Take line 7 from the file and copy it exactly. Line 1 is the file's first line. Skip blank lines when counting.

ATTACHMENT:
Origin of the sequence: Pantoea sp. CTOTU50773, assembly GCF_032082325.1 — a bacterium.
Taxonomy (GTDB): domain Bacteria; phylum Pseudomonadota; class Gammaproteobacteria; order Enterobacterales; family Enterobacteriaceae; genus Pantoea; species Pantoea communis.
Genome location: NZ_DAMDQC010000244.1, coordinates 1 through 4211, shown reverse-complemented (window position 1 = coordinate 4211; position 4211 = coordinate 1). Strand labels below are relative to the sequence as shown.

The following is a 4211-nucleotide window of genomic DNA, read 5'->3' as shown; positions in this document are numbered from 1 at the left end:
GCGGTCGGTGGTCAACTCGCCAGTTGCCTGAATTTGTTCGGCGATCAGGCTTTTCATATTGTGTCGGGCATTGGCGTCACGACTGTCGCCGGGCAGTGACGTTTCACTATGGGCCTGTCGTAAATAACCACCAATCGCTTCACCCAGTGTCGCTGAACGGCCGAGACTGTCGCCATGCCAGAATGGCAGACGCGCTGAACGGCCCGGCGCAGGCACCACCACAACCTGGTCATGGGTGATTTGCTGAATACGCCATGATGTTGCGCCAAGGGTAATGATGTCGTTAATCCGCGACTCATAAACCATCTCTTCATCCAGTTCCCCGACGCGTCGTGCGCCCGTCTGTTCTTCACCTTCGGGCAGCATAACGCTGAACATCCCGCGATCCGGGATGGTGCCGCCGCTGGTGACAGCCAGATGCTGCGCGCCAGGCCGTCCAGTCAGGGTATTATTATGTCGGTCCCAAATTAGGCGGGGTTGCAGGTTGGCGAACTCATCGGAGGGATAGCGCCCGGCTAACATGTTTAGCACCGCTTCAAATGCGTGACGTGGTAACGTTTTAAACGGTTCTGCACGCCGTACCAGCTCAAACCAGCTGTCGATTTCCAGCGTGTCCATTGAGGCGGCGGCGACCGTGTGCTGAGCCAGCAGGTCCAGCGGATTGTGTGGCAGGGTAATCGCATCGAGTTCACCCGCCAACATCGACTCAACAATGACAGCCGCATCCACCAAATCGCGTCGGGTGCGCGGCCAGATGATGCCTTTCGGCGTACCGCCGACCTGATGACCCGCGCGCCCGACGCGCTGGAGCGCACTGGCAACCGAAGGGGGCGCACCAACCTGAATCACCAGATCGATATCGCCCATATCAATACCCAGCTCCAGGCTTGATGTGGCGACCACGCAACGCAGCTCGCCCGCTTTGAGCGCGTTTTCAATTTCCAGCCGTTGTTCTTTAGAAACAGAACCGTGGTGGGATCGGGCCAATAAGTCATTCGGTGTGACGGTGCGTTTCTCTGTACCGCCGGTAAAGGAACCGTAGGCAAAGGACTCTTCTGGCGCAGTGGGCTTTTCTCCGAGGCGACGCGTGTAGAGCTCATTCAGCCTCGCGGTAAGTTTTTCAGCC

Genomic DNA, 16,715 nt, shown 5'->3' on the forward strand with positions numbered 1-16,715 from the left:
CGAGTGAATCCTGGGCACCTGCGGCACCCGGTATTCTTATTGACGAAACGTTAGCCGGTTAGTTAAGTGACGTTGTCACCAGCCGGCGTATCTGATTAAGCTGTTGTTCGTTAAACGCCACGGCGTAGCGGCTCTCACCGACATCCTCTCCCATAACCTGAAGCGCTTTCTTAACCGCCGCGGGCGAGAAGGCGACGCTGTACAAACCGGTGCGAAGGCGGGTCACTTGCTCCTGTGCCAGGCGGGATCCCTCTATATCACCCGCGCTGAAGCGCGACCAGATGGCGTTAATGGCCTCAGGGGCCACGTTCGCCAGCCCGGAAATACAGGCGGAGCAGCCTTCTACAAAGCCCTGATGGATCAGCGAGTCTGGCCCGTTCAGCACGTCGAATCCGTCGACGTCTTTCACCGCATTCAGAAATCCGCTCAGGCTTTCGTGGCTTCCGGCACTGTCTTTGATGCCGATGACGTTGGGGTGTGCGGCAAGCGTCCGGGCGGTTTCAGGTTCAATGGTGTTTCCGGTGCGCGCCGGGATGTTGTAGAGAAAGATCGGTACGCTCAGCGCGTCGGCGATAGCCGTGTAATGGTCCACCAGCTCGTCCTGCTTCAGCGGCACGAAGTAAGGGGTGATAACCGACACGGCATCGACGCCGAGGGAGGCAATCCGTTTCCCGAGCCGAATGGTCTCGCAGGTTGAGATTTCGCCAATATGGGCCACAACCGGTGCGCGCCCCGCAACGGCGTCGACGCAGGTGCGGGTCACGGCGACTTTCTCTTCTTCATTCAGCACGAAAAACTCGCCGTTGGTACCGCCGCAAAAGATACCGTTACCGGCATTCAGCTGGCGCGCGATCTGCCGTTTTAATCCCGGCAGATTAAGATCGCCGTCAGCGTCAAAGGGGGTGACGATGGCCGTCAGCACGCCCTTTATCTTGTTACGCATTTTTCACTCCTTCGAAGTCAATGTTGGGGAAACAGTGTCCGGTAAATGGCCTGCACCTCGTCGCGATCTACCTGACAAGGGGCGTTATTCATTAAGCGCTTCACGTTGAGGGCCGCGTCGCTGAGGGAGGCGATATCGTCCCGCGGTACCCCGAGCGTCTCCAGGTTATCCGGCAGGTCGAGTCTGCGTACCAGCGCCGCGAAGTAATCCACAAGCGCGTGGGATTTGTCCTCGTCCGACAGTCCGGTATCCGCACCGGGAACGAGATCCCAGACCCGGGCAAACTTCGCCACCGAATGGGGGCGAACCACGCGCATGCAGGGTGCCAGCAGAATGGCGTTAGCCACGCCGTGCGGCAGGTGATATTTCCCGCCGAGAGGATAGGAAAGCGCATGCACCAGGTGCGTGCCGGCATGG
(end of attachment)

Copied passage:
CGAGTGAATCCTGGGCACCTGCGGCACCCGGTATTCTTATTGACGAAACGTTAGCCGGTTAGTTAAGTGACGTTGTCACCAGCCGGCGTATCTGATTAAGCTGTTGTTCGTTAAACGCCACGGCGTAGCGGCTCTCACCGACATCCTCTCCCATAACCTGAAGCGCTTTCTTAACCGCCGCGGGCGAGAAGGCGACGCTGTACAAACCGGTGCGAAGGCGGGTCACTTGCTCCTGTGCCAGGCGGGATCCCTCTATATCACCCGCGCTGAAGCGCGACCAGATGGCGTTAATGGCCTCAGGGGCCACGTTCGCCAGCCCGGAAATACAGGCGGAGCAGCCTTCTACAAAGCCCTGATGGATCAGCGAGTCTGGCCCGTTCAGCACGTCGAATCCGTCGACGTCTTTCACCGCATTCAGAAATCCGCTCAGGCTTTCGTGGCTTCCGGCACTGTCTTTGATGCCGATGACGTTGGGGTGTGCGGCAAGCGTCCGGGCGGTTTCAGGTTCAATGGTGTTTCCGGTGCGCGCCGGGATGTTGTAGAGAAAGATCGGTACGCTCAGCGCGTCGGCGATAGCCGTGTAATGGTCCACCAGCTCGTCCTGCTTCAGCGGCACGAAGTAAGGGGTGATAACCGACACGGCATCGACGCCGAGGGAGGCAATCCGTTTCCCGAGCCGAATGGTCTCGCAGGTTGAGATTTCGCCAATATGGGCCACAACCGGTGCGCGCCCCGCAACGGCGTCGACGCAGGTGCGGGTCACGGCGACTTTCTCTTCTTCATTCAGCACGAAAAACTCGCCGTTGGTACCGCCGCAAAAGATACCGTTACCGGCATTCAGCTGGCGCGCGATCTGCCGTTTTAATCCCGGCAGATTAAGATCGCCGTCAGCGTCAAAGGGGGTGACGATGGCCGTCAGCACGCCCTTTATCTTGTTACGCATTTTTCACTCCTTCGAAGTCAATGTTGGGGAAACAGTGTCCGGTAAATGGCCTGCACCTCGTCGCGATCTACCTGACAAGGGGCGTTATTCATTAAGCGCTTCACGTTGAGGGCCGCGTCGCTGAGGGAGGCGATATCGTCCCGCGGTACCCCGAGCGTCTCCAGGTTATCCGGCAGGTCGAGTCTGCGTACCAGCGCCGCGAAGTAATCCACAAGCGCGTGGGATTTGTCCTCGTCCGACAGTCCGGTATCCGCACCGGGAACGAGATCCCAGACCCGGGCAAACTTCGCCACCGAATGGGGGCGAACCACGCGCATGCAGGGTGCCAGCAGAATGGCGTTAGCCACGCCGTGCGGCAGGTGATATTTCCCGCCGAGAGGATAGGAAAGCGCATGCACCAGGTGCGTGCCGGCATGG